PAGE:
Longtime Irvington resident Kathy Kaufman has been passionate about police reform since before the death of George Floyd in Minneapolis became the flashpoint for civil unrest nationwide this past summer. In the wake of that incident, Gov. Andrew Cuomo ordered all municipalities in New York State to convene committees to examine their police departments’ methods and protocols, particularly those dealing with arrests and other encounters with the public.
Kaufman will be involved with the creation of a report for the Village of Irvington, bringing to the table her data analysis skills as a sociologist, as well as her volunteer work as a member of the Westchester Coalition for Police Reform (WCPR), which she became involved with about five years ago.
“Their mission is creating safer communities through accountability and transparency in the criminal justice system,” Kaufman said. Private citizens and about 20 organizations participate, including the NAACP, the New York Civil Liberties Union, the WESPAC Foundation, the Martin Luther King Institute for Nonviolence, and the Ethical Culture Society of Westchester County.
On behalf of the coalition, Kaufman created the Westchester County Policing Budget Dashboard, which was unveiled in October on the WCPR website (policereformny.wordpress.com). The database outlines how much each municipality spends on policing.
A resident of Irvington for 25 years, Kaufman graduated from the University of Wisconsin and then earned her Ph.D. in sociology from Columbia University. She taught and worked as a research scientist before becoming an independent researcher and data analyst in 2017.
Her work with WCPR came about after her then 16-year-old daughter heard that a teacher at her school, who was a person of color, had a negative encounter with a police officer. Kaufman called the teacher, who confirmed the rumor, but did not want to report the incident.
She began looking into the issue, and found it difficult to obtain information about police interactions with the public, such as police stops, which Kaufman described as “the kind of data you would need to discover if there was a pattern of racism.”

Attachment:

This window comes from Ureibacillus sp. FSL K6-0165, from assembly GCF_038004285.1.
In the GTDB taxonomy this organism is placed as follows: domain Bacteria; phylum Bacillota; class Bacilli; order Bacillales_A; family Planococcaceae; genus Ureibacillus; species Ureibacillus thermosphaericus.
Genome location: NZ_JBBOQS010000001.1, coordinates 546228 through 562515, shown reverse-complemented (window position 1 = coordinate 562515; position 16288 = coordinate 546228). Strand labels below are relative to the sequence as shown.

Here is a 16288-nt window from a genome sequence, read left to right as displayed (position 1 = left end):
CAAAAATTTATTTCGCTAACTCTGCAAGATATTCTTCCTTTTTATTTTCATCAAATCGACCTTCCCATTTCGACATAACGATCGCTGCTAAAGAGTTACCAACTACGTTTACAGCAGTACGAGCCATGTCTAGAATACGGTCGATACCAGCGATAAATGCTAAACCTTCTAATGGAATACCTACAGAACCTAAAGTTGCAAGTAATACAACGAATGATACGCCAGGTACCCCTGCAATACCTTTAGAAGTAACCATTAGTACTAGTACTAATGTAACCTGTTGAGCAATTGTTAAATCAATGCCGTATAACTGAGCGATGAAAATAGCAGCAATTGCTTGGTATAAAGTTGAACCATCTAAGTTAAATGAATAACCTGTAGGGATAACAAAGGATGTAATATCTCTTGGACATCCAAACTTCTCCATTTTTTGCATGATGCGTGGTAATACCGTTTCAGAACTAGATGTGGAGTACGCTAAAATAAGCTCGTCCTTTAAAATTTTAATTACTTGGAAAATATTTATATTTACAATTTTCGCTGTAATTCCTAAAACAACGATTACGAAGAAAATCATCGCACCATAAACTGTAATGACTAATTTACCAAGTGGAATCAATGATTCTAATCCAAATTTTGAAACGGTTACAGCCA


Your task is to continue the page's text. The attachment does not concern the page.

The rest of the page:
She looked for organizations working to make communities safer for their own residents and for those who drive through them.
“I was pretty shaken up,” she said. “So I guess that was the beginning of it. And as a sociologist, I’m only comfortable if I have empirical data — like, ‘Is this a unique incident? How common is it?’ So that’s what took me into [the WCPR], and how I ended up doing that kind of work on the county level.”
Kaufman said Cuomo’s order created an impetus for communities statewide to seek public input on policing policy.
“The first thing that happens when those reviews begin is people start asking questions about incidents of racism,” she said, “like ‘What is the policy around use of force?’” The WCPR provides resources to communities that want information on best practices and norms around policing.
A few years ago, she researched racial disparities in the number of low-level marijuana possession charges in the county. “If you look at the statistical studies of marijuana use done by large government agencies, they consistently show people of all races use marijuana at the same rates,” she explained. In Westchester, she found that Blacks and Latinos were being charged more often than whites for possession of small amounts of marijuana.
“People say, ‘Oh, that’s not happening in our town,’” Kaufman said. “So it was important for me to analyze city by city, village by village. I found that pretty much every place has racial disparity in [arrests for] low-level marijuana possession.”
That inequality has societal ramifications, she said, especially for those convicted of marijuana possession. “It kind of sets people up for a very different relationship with the criminal justice system down the road,” she noted.
Kaufman said communication with local police will be key when the Irvington committee on policing, which is still forming, begins its work. “We haven’t met yet,” she said. “I guess my biggest focus is really on transparency, because without information, we can’t even begin to have a conversation about whether we like, or don’t like, how things are.”